There is Technically No Such Thing as an Electric Eel

There are, however, electric fish: eight-foot long, 600 volt, mouth-breathing, alligator-killing fish. Read More >>

Sorry Cat Lovers, Cats are an Invasive Species, Too

When we think of invasive species, we tend to think of the exotic: Burmese pythons, Asian carp, or any of the bizarre creatures terrorising Florida. But the truth is, our beloved cats can also be bad news for other species. Read More >>

Romantic Picnic Goes Astray When (Alleged) IT Consultant/Sheep Molester Turns Up

The classic romantic scene: grassy meadows, songbirds tweeting, sheep munching on grass and...a naked 61-year-old IT consultant trying to get it on? Read More >>

Insect Nervous System Copied to Boost Computing Power

Brains are the most powerful computers known. Now microchips built to mimic insects' nervous systems have been shown to successfully tackle technical computing problems like object recognition and data mining, researchers say. Read More >>

How to Make the World’s Most Expensive Cup of Coffee

Between the dark brew, the flavoured lattes, the frozen caffeinated treats, and the whirling gadgets, coffee is now a thirty billion dollar industry. Coffee is big business and companies like Starbucks, Pret A Manger and Costa have spent gobs of money to get people to drink more of it. Despite all of that, the most expensive coffee probably can't be found in your downtown coffee shop. No, the most expensive coffee in the world lives alongside feces in the intestinal gut of an Asian palm civet. Read More >>

Did Unicorns Ever Exist?

On November 30, 2012, the Korean Central News Agency, North Korea's government "news" agency, reported that scientists had "reconfirmed" the existence and location of the final resting place of the unicorn ridden by King Dongmyeong, the founding father of Goguryeo of an ancient Korean kingdom. The unicorn's grave was located under a rock near the North Korea capital of Pyongyang with an engraving that read "Unicorn's Lair." Read More >>

China is Cloning Pigs on an 'Industrial Scale'

A new report by the BBC reveals that China isn't just experimenting with cloning—it's doing it on an "industrial scale." Which is at best interesting and at worst more than a small cause for concern. Read More >>

monster machines
How the US Railway Wiped Out Passenger Pigeons (and Nearly Bison, Too)

The advent of widespread railway systems from the Industrial Revolution and beyond collapsed our notions of time and space, and it carved out entire industries —we of the 21st century have only the internet for comparison. It also swallowed entire species. Read More >>

How Saving an Endangered Bird Almost Doomed it Again

Have you ever heard of a copulation hat? Well, perhaps we should talk about human-assisted bird reproduction for a minute. Read More >>

How a Poorly Camouflaged Insect Reshapes Its Ecosystem

For an insect trying to avoid becoming dinner, the consequences of bad camouflage are clear. What's less obvious is how the effects then ripple like an aftershock through an entire ecosystem, subtly changing which shrubs are eaten and which critters thrive. For example, the consequences of a single species of badly camouflaged walking stick insect can cascade throughout the California hills. Read More >>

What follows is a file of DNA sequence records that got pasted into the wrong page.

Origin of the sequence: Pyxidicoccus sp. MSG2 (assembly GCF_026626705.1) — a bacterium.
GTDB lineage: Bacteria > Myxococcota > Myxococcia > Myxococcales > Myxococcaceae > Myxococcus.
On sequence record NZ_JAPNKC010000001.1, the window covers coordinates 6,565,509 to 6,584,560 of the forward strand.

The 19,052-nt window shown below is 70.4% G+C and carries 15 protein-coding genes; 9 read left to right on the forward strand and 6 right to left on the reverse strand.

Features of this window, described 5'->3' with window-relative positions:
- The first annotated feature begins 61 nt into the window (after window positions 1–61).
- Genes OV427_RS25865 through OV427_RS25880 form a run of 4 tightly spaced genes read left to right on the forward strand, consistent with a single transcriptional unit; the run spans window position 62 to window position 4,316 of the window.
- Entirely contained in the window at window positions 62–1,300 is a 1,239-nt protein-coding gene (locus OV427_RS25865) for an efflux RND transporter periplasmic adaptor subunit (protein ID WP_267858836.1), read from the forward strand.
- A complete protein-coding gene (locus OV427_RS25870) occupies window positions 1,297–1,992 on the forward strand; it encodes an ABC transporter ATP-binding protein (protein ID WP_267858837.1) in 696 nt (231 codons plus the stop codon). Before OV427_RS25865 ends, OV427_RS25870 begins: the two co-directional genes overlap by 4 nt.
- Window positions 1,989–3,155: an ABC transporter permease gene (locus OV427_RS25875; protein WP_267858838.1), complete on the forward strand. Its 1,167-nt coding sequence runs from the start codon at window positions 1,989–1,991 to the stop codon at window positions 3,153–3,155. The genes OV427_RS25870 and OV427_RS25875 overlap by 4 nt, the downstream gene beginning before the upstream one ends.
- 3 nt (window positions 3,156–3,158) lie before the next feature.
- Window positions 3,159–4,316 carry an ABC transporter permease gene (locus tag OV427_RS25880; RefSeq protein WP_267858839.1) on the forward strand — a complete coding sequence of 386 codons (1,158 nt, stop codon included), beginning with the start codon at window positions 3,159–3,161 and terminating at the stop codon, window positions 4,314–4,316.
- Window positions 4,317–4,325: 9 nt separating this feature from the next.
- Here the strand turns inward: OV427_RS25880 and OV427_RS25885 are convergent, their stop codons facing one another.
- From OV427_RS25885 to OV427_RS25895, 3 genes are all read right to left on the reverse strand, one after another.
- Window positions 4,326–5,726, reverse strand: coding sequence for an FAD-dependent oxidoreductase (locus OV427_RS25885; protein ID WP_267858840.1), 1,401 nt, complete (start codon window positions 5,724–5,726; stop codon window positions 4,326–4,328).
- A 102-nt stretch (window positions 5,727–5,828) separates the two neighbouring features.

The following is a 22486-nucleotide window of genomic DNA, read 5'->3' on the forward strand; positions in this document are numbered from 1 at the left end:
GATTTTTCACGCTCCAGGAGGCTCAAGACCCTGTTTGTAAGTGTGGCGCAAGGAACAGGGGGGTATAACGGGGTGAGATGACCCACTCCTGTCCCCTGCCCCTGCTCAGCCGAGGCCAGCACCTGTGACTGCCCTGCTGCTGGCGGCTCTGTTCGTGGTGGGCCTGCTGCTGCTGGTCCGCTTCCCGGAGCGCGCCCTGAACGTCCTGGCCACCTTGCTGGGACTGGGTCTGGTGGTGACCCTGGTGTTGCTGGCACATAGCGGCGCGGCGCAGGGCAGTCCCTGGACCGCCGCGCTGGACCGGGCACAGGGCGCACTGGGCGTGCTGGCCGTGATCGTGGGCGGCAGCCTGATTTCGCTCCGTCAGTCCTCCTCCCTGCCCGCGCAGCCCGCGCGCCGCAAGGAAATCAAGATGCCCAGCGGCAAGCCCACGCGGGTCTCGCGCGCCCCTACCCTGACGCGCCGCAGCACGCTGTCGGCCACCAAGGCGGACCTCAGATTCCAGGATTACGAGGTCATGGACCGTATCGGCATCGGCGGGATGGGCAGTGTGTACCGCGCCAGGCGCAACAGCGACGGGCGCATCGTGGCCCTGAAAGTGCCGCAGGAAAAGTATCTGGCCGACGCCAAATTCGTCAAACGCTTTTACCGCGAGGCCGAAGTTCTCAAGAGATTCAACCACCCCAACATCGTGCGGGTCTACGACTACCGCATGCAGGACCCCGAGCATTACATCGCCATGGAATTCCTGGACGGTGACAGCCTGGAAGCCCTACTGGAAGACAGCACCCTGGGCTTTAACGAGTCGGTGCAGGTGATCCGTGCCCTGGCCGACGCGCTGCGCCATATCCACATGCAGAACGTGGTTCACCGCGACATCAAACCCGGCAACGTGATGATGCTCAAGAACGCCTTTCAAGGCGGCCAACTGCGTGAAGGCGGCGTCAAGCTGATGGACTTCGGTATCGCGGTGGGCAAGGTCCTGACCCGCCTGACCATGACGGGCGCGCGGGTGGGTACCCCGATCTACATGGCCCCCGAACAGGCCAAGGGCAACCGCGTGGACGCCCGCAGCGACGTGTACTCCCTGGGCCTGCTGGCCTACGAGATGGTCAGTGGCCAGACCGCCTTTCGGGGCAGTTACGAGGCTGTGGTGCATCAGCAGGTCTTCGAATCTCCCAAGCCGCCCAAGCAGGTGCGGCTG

Tobacco Eating Caterpillar Has Toxic Nicotine Filled Breath

Nicotine is a poison—in fact, poisonous enough to use as a pesticide and poisonous enough to use for murder. That's why tobacco plants bother to make nicotine in the first place: to keep insects less industrious than the tobacco hornworm from chomping on its leaves. (Interesting, isn't it, that humans have created a whole industry out of drugging themselves with nicotine, a social exposure to plant toxins.) To eat nicotine filled plant leaves, tobacco hornworms first need to safely get rid of the poison in its waste — but it also keeps some of the nicotine as a special, nasty surprise. Read More >>

Australian Sharks Will Now Be Tweeting Their Locations

There's a great, bloody shark war going on in Western Australia right now. After six deaths in two years—making Western Australia the deadliest place on earth for shark attacks—the state has ratcheted up its side of the war by deciding to kill sharks. Lots of 'em. Any shark within one kilometre of the beach will be trapped and shot according to their controversial cull strategy. Remember, humans can be a vengeful species. Read More >>

Why These Bison in California Were Put on Birth Control

This is a story about bison, Hollywood, and a glycoprotein. A rocky outpost off the coast of Los Angeles, Santa Catalina Island was originally home to exactly zero bison. In 1924, however, when the island was owned by William Wrigley Jr. of chewing gum fame, a film crew imported 14 buffalo for a movie shoot. The crew left; the bison did not. The finished film, The Vanishing American, contains exactly zero scenes with bison. Read More >>

Science Proves That Rudolph's Nose Really Does Glow

It might not be bright red, but Rudolph's nose really does glow. These thermal images of reindeer acquired by scientists show that Santa's flying friends have incredibly warm noses. Read More >>

Amazing Landforms Shaped By Animals

Humans have their dynamite; wind and water have time on their side; but animals, too, can reshape their landscape on a massive scale. None of these are the work of a lone gopher or even a single mighty elephant, but generations and generations of animals slowly chipping away. Read More >>


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